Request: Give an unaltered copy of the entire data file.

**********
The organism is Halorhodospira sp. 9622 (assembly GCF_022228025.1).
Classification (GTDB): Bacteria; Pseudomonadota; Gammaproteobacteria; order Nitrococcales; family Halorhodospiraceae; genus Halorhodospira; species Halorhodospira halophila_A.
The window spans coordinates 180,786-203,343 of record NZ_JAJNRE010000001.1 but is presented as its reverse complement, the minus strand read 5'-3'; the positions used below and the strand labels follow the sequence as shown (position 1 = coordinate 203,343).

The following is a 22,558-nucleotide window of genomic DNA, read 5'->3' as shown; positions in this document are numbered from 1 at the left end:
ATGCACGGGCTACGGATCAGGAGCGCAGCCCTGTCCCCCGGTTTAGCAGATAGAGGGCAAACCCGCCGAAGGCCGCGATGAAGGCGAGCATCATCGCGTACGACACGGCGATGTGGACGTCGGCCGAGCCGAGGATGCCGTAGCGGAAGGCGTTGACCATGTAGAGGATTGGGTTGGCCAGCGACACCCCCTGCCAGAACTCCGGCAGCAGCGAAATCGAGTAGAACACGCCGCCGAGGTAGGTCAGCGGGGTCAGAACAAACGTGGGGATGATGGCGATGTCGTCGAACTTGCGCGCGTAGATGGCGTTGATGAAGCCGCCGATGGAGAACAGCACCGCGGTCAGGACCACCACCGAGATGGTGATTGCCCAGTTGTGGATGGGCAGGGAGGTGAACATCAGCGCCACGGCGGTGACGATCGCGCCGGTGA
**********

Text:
The organism is Halorhodospira sp. 9622 (assembly GCF_022228025.1).
Classification (GTDB): Bacteria; Pseudomonadota; Gammaproteobacteria; order Nitrococcales; family Halorhodospiraceae; genus Halorhodospira; species Halorhodospira halophila_A.
The window spans coordinates 180,786-203,343 of record NZ_JAJNRE010000001.1 but is presented as its reverse complement, the minus strand read 5'-3'; the positions used below and the strand labels follow the sequence as shown (position 1 = coordinate 203,343).

The following is a 22,558-nucleotide window of genomic DNA, read 5'->3' as shown; positions in this document are numbered from 1 at the left end:
ATGCACGGGCTACGGATCAGGAGCGCAGCCCTGTCCCCCGGTTTAGCAGATAGAGGGCAAACCCGCCGAAGGCCGCGATGAAGGCGAGCATCATCGCGTACGACACGGCGATGTGGACGTCGGCCGAGCCGAGGATGCCGTAGCGGAAGGCGTTGACCATGTAGAGGATTGGGTTGGCCAGCGACACCCCCTGCCAGAACTCCGGCAGCAGCGAAATCGAGTAGAACACGCCGCCGAGGTAGGTCAGCGGGGTCAGAACAAACGTGGGGATGATGGCGATGTCGTCGAACTTGCGCGCGTAGATGGCGTTGATGAAGCCGCCGATGGAGAACAGCACCGCGGTCAGGACCACCACCGAGATGGTGATTGCCCAGTTGTGGATGGGCAGGGAGGTGAACATCAGCGCCACGGCGGTGACGATCGCGCCGGTGA